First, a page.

WASHINGTON — Saturday’s freight train derailment in Alexandria, Virginia, had investigators spending some 30 hours looking into the cause of the incident, but the morning commute is set to resume as normal on Monday.
As the cleanup continues, Virginia Railway Express told WTOP it will operate full, regular service Monday morning on both Fredericksburg and Manassas lines.
WTOP also reached out to Amtrak on Sunday and the railroad corporation said trains should be running normally Monday as well.
“Everything is running on scheduled operations today – no delays or cancellations. The only exception is, (Sunday night), Train 66 will originate from Washington and not Newport News,” said Jason Abrams, Amtrak spokesman on Sunday.
A CSX freight train derailed after approaching a railway bridge that partially collapsed Saturday morning.
Officials said the scene took more than a day to investigate and the collapse affected passenger trains as well.
“Overnight and throughout the day today, crews were given approval to move the locomotives from the train, re-rail the cars without damage, remove the derailed railcars with damage and begin cleaning up debris,” a CSX spokeswoman told WTOP Sunday afternoon.
“Freight and passenger train service has resumed at slower speeds on two of the three tracks, where there were no structural impacts or damage from the derailment. The derailment remains under investigation by the National Transportation Safety Board (NTSB),” the spokeswoman said.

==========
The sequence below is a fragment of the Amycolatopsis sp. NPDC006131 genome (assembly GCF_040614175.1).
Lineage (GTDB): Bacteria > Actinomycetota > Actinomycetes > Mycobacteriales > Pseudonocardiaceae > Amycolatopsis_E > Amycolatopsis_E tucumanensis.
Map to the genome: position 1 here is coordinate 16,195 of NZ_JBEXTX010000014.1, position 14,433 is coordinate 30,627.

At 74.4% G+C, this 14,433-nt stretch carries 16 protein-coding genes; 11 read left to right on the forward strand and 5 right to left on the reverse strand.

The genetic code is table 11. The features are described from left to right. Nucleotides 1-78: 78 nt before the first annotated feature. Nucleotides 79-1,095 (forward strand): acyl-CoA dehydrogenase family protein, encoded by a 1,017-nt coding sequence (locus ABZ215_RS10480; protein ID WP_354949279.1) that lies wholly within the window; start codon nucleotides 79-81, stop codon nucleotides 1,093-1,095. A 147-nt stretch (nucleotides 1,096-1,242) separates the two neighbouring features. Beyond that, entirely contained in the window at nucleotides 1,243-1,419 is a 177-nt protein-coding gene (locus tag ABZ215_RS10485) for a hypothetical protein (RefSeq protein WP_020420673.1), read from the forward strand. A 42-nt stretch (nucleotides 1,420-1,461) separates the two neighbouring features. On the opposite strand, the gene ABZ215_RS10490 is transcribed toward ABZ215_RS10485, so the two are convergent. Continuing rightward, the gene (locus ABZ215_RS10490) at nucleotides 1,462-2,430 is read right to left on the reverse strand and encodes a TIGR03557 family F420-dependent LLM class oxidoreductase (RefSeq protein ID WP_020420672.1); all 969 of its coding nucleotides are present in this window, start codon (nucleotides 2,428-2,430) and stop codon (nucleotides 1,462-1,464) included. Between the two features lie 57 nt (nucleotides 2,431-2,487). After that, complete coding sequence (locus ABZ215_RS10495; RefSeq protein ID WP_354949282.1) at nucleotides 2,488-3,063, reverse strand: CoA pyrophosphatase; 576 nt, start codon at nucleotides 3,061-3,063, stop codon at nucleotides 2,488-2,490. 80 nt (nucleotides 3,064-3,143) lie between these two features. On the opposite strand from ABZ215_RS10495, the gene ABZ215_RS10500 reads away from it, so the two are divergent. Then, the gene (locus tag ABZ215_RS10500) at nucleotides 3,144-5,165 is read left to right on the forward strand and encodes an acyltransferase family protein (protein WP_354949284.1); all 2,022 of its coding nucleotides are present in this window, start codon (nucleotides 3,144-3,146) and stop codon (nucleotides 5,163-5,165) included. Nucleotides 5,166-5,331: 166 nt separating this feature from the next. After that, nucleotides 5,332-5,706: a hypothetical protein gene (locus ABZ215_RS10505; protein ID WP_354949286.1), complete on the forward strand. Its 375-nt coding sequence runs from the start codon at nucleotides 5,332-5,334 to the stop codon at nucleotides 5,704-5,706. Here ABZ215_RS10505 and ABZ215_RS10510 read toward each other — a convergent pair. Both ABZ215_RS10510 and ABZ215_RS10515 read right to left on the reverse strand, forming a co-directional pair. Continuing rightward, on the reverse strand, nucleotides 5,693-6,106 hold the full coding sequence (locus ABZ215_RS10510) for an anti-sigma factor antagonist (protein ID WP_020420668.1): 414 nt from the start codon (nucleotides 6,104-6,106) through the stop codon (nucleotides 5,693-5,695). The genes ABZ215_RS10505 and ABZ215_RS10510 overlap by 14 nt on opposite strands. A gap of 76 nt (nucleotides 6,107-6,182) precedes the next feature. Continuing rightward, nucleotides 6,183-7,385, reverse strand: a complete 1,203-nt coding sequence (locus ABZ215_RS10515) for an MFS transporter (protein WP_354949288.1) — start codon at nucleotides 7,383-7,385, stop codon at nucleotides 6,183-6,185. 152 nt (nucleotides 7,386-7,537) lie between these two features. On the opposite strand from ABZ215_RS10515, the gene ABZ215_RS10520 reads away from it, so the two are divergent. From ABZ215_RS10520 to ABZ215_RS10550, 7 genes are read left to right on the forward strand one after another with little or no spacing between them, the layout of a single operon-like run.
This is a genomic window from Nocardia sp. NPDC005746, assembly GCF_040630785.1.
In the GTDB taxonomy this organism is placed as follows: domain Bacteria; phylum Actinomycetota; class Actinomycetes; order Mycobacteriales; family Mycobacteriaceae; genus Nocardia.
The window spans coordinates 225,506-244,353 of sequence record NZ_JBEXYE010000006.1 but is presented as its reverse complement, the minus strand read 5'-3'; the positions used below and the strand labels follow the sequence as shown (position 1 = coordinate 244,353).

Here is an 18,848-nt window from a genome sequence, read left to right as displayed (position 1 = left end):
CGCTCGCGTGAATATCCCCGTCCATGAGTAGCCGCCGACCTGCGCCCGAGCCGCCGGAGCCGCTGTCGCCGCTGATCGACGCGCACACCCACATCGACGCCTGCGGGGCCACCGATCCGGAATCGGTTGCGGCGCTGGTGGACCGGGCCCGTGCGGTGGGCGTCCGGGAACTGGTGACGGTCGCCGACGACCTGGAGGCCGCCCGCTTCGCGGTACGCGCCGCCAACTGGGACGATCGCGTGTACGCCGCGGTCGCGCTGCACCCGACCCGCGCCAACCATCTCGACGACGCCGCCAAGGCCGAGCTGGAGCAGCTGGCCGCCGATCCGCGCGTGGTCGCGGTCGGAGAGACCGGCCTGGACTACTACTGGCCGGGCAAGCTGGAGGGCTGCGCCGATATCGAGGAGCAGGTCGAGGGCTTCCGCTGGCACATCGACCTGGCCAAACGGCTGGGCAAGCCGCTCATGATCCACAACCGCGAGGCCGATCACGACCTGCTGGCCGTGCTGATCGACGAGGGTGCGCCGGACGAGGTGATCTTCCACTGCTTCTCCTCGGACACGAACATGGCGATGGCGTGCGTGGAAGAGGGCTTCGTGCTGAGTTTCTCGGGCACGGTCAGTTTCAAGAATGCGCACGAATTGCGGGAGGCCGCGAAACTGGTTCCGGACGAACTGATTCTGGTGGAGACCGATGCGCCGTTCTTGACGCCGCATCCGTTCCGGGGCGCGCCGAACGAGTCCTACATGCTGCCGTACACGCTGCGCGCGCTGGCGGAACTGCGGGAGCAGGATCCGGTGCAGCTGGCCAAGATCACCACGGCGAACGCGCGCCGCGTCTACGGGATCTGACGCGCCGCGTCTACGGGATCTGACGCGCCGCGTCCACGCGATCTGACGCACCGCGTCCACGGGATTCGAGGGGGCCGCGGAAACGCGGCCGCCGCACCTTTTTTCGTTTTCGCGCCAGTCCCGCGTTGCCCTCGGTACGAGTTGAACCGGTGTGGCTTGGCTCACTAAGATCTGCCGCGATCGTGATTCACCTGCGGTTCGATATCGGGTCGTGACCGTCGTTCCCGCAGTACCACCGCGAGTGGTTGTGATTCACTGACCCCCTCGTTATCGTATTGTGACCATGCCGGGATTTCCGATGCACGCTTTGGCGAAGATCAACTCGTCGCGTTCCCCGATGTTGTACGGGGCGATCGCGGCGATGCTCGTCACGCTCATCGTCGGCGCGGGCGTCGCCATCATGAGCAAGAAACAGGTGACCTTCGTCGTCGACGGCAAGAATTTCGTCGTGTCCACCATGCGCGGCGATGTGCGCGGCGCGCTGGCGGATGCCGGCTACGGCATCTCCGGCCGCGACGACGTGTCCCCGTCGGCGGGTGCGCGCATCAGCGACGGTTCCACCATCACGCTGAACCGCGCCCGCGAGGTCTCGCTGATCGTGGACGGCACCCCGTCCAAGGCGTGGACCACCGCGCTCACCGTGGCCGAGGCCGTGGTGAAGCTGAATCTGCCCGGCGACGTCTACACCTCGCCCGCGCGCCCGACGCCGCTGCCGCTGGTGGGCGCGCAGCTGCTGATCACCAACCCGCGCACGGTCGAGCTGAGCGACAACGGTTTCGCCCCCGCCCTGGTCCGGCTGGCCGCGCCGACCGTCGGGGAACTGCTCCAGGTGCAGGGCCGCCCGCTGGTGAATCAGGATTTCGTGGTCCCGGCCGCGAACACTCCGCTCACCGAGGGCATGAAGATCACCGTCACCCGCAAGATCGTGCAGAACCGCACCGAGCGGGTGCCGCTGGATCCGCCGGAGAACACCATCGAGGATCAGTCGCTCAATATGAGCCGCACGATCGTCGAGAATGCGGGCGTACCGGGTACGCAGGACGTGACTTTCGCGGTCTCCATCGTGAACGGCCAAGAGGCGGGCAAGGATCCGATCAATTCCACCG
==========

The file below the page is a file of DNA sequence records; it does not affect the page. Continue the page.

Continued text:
VRE said the crash affected Norfolk Southern tracks and that it would continue to coordinate with CSX and Norfolk Southern to assess any possible service impacts for either line.
Thirty-one rail cars from the 167-car freight train derailed Saturday around 7 a.m. near the 4300 block of Wheeler Avenue after the train went into emergency braking, said Robert Sumwalt, chairman of the National Transportation Safety Board at a Saturday evening news conference.
No injuries were reported and no hazardous material appeared to be on board, said city and transportation officials.
Crew members said they reported “a soft or spongy condition” about 300 feet before the bridge and had no issues with the track or the train up to the point of derailment, Sumwalt said, emphasizing that the point of derailment was prior to the bridge.
Gravel that holds the track structure in place was missing from the area where the derailment happened, according to Sumwalt. He said part of the investigation will focus on why ballast was missing from under the track near the derailment point.
As the train cars derailed, some rolled over and struck the edges of the bridge, “taking out” part of the bridge, said Sumwalt.
The train was traveling at 30 mph during the time of derailment; authorized speed is 50 mph.
Alexandria Fire Chief Robert Dube initially said weather could be to blame for the collapsed bridge. “It was right where there’s a lot of water runoff.”
NTSB said the investigation may take about 30 hours.
“They’re certainly going to have their work cut out for them to stabilize that area. And then once they stabilize it, then obviously the rebuild,” Dube said. “So it’s going to be a significant amount of time to get that back up.”
Two tracks in the area were still functional after the derailment, said Sumwalt, but trains were moving at 10 mph Saturday due to investigators present at the scene.
City officials said there was no direct impact on area roads from the derailment.
The freight train originated from Cumberland, Maryland, and was headed to Rocky Mount, North Carolina.
A map of the area can be seen below.
WTOP’s Nahal Amouzadeh, John Domen and Patrick Roth contributed to this report.
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